Our working theory is that, where there exists a business function whose performance is not measured and managed pari pasu to central business goals (which are in turn derived from real values), even at a relatively early stage, it tends to become quite political. We enjoyed Ben Horowitz’s article on how to Minimize Politics in Your Company and the simple definition of politics he cites – “people advancing their careers or agendas by means other than merit and contribution” – and agree that politics can become a headache in many ways (e.g. job title focus amongst employees, conflicts between teams, cliques etc.). Even when appropriate function-specific performance frameworks are considered, these frameworks are often not implemented early enough (due to fear of becoming too ‘corporate’, amongst other reasons), and this is something we try to rectify when working with clients to extrapolate tactical performance indicators from venture decks / plans to headcount. More specifically, we often come across the following scenarios where improvements could be made.
Synergy between sales and technology teams
We see opportunity to improve the synergy between sales and technology functions – especially with respect to product development cycles, and with expediency versus scalability being a common debating point. The sales teams tend to be in favour of expediency today, whereas the technology team tends to favour scalability and incremental speed over time. Of course, this is a very broad brush generalisation to which there is nuance and a ton of exceptions, but a uniting rational language (in the form of explicit and united performance metrics) can help drive team synergy, move debates into cohesive action and minimise unnecessary escalations.
Easy financial metrics mistaken for king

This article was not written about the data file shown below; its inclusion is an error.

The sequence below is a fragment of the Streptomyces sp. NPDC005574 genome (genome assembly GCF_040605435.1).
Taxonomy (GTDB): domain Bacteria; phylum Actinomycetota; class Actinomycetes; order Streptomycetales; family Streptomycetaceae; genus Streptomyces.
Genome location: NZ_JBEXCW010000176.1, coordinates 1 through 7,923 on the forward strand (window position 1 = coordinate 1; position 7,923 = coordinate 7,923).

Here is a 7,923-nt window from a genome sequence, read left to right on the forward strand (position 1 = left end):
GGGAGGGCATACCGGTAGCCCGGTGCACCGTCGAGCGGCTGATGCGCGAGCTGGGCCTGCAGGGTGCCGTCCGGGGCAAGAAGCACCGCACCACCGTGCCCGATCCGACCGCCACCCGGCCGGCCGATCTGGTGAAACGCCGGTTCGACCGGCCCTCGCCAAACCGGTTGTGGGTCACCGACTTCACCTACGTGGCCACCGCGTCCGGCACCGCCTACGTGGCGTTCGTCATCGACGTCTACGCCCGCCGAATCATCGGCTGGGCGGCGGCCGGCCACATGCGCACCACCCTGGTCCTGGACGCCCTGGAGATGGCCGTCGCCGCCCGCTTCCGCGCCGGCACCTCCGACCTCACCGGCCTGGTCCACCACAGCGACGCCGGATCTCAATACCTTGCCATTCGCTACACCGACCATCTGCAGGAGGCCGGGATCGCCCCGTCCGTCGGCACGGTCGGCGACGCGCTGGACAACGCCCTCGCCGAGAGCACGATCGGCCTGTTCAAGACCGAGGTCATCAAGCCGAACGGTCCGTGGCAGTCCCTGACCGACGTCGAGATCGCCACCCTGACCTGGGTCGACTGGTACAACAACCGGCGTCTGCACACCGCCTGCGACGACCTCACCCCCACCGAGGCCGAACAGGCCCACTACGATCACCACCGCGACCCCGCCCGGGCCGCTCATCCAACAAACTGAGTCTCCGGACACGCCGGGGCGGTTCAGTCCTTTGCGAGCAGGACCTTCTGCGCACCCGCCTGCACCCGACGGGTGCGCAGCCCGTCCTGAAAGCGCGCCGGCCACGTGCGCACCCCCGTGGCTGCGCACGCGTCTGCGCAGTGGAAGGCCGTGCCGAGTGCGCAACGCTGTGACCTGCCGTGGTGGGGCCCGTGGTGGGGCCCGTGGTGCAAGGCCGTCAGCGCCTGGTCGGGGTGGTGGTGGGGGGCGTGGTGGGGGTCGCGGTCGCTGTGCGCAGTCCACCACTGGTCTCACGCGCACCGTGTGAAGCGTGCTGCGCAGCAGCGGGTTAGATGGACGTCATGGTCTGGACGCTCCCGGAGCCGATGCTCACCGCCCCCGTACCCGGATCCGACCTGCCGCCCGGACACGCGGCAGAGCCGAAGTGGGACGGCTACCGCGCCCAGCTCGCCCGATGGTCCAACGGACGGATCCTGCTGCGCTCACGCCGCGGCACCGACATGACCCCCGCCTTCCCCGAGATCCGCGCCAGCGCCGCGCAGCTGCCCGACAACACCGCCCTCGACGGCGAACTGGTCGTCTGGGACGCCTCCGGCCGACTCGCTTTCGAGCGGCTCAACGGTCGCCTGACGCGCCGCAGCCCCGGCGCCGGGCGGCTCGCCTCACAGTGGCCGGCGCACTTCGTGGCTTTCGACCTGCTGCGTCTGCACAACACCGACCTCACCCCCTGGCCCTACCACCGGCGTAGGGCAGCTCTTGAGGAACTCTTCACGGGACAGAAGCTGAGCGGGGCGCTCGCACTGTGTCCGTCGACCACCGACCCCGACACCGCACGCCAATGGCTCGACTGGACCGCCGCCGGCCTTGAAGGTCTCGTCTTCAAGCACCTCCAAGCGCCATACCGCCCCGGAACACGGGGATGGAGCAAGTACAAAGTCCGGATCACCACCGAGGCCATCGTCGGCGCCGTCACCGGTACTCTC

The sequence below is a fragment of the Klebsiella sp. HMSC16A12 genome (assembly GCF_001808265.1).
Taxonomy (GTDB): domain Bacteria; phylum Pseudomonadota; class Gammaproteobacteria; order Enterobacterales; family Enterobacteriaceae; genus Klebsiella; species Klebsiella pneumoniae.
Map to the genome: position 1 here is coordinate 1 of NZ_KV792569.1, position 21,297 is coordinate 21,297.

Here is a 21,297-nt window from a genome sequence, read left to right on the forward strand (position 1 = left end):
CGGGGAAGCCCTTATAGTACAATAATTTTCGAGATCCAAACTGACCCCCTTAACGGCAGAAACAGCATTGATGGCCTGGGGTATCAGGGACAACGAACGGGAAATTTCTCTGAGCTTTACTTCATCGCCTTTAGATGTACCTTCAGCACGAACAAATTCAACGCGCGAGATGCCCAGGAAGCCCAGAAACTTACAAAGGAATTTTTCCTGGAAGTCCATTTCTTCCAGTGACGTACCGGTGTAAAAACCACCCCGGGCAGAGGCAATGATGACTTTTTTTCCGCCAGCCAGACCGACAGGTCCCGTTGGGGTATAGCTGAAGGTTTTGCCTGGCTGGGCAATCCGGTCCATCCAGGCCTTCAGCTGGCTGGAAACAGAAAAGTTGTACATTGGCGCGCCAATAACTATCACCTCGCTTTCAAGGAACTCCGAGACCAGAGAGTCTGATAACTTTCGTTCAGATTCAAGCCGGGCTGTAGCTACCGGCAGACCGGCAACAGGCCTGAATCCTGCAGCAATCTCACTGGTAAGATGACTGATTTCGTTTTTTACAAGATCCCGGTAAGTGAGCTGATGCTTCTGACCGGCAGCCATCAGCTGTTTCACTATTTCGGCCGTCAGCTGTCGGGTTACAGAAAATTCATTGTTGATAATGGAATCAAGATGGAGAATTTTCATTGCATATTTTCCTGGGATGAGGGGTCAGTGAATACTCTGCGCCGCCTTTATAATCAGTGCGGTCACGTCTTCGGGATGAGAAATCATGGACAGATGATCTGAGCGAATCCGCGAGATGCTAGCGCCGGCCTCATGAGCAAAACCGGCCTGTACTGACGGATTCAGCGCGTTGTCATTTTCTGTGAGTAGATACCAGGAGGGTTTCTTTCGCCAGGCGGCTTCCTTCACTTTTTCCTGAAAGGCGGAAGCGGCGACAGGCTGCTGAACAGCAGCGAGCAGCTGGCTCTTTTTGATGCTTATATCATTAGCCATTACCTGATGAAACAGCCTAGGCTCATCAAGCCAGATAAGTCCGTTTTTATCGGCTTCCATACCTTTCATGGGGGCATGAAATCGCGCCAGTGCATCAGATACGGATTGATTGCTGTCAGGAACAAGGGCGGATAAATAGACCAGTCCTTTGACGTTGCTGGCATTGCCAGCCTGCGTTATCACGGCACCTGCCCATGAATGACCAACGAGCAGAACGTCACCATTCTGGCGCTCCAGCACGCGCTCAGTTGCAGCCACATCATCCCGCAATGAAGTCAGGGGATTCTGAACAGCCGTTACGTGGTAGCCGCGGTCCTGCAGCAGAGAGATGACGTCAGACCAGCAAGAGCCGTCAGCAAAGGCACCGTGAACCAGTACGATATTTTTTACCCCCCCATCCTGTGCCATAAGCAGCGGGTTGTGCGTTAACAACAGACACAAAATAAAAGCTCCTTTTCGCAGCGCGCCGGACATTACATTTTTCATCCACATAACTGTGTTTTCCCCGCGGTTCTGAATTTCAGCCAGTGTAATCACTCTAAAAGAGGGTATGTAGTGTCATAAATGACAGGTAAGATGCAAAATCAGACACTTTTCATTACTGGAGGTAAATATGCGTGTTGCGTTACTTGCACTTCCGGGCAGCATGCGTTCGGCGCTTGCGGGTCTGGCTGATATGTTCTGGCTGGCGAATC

Sales teams are usually working to fairly clear-cut targets (e.g. booked revenue) whereas technology teams, in many companies, are not directly (or indirectly) measured through to revenue or other financial targets (if you have heard of exceptions to this notion please do come forward – would love to hear from you!). One can argue that revenue (and EBITDA in some instances, though often not in early stage technology ventures) is often seen as a central key metric. We of course empathise with running your company with a close eye on the headline financials. However, in the absence of any ‘translation’ of revenue or other financial targets (making such metric(s) or a function thereof universally applicable to / understood by other teams outside sales/accounts – especially the technology team (we will argue the case for HR teams in another article)) – one is, often unintentionally, driving a division of interests and motivations between teams. This can stifle the cohesion and the constructive collaboration that is so critical to the overall success of the business. Interestingly, we have seen that where companies do not yet focus on money generation, engineering teams tend to be a lot more united with ‘sales’ (often working to the common goal of increased users).